Here in CA doing out door sports is virtually compulsery..I made a decision at about 11 years old to" drop out"of any sport because a/ it was deeply uncool and for losers and b/ what would happen if God forbid I should lose? c/ complete unwillingness to go through the pain of learning something new lest I look a complete fool and the intolerable experience of not being "brilliant" at something immediately.However coming here to California I have taken up two things I dropped out of ..riding and tennis..My wise and wonderful friend Oscar says you learn more from doing a sport than anything else..and I would agree. I go through the whole spectrum of emotions ranging from rage to elation.
At both these things which I had tried out as a child and never really mastered because I was not Olympic standard immediately.Learning to manage competition is not easy , there have been times I have wanted to murder my tennis opponent and this is a great opportunity for rage management. I have also wanted to break down in a heap in the middle of the court weeping with despair and give up . It is also hard to cover my glee at the occassional game that i have won.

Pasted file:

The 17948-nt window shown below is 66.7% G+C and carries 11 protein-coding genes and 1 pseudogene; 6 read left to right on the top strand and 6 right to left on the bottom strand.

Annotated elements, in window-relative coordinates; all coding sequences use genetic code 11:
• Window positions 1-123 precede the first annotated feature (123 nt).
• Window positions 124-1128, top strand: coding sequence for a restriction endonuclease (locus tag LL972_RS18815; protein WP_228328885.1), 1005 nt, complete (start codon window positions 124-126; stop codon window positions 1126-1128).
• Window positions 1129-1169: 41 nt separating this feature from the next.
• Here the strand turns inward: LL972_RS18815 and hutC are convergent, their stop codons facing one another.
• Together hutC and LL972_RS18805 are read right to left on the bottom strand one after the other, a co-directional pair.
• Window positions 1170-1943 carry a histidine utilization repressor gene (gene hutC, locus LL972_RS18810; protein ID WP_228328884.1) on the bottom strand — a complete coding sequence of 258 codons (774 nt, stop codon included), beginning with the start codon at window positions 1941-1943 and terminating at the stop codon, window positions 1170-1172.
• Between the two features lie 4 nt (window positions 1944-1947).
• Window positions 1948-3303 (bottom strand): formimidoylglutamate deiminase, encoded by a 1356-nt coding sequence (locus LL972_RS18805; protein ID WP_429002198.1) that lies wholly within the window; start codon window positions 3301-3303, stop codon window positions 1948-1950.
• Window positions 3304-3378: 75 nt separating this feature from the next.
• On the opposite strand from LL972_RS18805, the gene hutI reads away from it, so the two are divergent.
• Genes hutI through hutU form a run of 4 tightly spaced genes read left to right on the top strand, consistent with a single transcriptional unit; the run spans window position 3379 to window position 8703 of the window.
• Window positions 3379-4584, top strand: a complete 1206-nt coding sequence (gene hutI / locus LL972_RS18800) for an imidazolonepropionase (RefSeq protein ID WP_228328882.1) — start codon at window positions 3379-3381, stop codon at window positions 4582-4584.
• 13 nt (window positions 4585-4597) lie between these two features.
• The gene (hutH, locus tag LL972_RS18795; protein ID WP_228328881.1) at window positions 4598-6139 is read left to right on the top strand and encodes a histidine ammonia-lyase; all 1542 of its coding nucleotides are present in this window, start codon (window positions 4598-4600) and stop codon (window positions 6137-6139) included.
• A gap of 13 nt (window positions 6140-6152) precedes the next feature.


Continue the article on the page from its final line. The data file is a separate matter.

As for our 4 legged friends..I never stop learning from dealing with animals - like children you have to show them whos in charge. I had an interesting experience last week . I went up to malibu to see my friend and meet her beautiful new horse who is housed in a very posh German Barn. I got an introductionary lesson from her trainer. I have to say it was more than a humbling experience. My friend warned me that my riding would be "deconstructed"
As I mounted the horse I was told that everything from my neck down to my little toe was out of place, that my 3rd virtibrae needed to be more to the left, seat bones more undernieth me ..as I rode around in circles and the German instructor "deconstructed" me I became more and more nervous and agitated and started to get more and more wrong. The horse then picks up on ones fear and starts to act out. As i drove the many miles back to West Hollywood I reflected on what a soul destroying experience I had just had and that it had ruined my ride.
I then did a clinic with a visiting Brit Islay who is one of the heads of the British Horse Socoety ..I was dreading this and expected to be named and shamed..and ticked off within an inch of my life a la English instructers of my youth but no ...Islay proved to be the Delai Lama of the riding world ..she instructed all of us to get relaxed with the horse and not to worry about toe or heel positions. Within minutes I felt this wonderful connection to the horse and that we were able to work together in harmony.Once again I was proved wrong by my expectations and contempt prior to investigation.
Thank you, Mary
3 days ago